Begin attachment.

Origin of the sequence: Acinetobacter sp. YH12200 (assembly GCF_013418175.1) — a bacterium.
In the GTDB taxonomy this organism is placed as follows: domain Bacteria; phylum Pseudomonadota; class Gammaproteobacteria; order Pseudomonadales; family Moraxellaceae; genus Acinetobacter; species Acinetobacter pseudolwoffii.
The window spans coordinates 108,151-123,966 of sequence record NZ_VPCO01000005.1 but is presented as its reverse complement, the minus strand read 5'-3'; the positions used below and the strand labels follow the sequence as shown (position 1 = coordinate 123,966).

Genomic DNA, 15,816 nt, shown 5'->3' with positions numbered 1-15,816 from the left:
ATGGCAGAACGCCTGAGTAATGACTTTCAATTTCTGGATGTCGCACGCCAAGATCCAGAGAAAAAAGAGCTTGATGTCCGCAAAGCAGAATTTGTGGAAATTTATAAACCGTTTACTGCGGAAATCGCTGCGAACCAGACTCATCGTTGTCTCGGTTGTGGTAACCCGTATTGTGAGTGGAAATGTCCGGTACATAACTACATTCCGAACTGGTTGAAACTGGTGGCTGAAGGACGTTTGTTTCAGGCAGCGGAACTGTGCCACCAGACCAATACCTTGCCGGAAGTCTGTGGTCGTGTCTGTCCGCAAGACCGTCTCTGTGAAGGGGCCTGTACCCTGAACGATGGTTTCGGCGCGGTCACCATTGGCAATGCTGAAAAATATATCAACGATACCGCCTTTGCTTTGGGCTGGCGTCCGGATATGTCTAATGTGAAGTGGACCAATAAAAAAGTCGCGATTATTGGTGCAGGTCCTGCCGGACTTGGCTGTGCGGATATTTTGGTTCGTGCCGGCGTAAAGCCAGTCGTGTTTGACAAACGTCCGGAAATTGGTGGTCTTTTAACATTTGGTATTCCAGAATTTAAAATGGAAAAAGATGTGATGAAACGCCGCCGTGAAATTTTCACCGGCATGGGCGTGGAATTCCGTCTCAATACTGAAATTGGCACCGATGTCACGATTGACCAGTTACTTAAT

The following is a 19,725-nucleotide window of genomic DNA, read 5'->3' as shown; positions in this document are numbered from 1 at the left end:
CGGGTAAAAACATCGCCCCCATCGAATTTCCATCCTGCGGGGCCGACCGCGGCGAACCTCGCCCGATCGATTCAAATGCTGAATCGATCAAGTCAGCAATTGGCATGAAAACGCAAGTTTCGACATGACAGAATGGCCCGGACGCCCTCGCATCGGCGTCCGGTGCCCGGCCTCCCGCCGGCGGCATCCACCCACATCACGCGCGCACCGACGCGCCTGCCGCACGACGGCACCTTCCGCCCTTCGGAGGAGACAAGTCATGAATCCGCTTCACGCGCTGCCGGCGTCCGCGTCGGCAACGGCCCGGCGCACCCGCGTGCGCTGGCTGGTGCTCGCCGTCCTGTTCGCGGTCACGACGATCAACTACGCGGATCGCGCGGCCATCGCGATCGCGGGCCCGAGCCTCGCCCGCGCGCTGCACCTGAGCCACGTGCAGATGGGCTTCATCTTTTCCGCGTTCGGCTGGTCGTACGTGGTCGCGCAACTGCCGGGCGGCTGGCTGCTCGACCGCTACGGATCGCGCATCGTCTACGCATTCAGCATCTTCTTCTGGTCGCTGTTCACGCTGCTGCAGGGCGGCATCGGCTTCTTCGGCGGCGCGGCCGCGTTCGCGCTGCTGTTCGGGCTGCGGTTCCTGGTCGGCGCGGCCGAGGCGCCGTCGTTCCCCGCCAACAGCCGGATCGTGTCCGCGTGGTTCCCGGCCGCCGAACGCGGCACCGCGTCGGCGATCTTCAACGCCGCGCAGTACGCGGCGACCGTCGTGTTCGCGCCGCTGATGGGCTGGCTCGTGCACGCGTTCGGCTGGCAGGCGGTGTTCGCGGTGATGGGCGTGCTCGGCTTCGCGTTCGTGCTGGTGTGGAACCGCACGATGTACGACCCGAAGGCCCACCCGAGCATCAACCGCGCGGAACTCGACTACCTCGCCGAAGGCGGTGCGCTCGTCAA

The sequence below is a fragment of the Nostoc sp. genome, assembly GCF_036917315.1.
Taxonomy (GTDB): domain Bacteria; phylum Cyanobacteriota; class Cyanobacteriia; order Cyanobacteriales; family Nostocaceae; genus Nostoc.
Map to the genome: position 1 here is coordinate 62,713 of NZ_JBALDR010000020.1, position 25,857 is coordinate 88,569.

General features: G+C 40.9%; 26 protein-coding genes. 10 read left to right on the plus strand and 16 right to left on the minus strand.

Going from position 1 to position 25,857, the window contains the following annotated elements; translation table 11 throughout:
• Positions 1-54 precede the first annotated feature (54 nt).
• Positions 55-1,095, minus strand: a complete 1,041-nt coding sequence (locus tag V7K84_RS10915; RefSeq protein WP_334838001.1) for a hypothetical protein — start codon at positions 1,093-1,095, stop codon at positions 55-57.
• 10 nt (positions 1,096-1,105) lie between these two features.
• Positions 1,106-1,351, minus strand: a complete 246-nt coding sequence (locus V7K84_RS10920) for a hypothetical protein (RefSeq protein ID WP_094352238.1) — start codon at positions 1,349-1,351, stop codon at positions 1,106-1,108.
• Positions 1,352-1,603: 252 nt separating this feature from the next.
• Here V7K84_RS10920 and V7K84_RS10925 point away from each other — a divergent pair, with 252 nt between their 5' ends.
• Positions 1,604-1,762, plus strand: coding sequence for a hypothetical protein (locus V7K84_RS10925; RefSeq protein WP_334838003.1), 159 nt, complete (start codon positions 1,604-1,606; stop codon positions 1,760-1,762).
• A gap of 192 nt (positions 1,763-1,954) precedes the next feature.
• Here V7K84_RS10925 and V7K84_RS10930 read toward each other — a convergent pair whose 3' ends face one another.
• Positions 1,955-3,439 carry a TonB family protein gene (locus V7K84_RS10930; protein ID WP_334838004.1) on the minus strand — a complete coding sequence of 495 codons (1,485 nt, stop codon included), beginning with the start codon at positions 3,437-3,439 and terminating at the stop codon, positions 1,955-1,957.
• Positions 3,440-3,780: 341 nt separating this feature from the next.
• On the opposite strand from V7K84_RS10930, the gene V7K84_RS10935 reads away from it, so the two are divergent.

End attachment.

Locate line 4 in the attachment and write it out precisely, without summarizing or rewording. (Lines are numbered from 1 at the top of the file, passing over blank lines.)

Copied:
Genomic DNA, 15,816 nt, shown 5'->3' with positions numbered 1-15,816 from the left: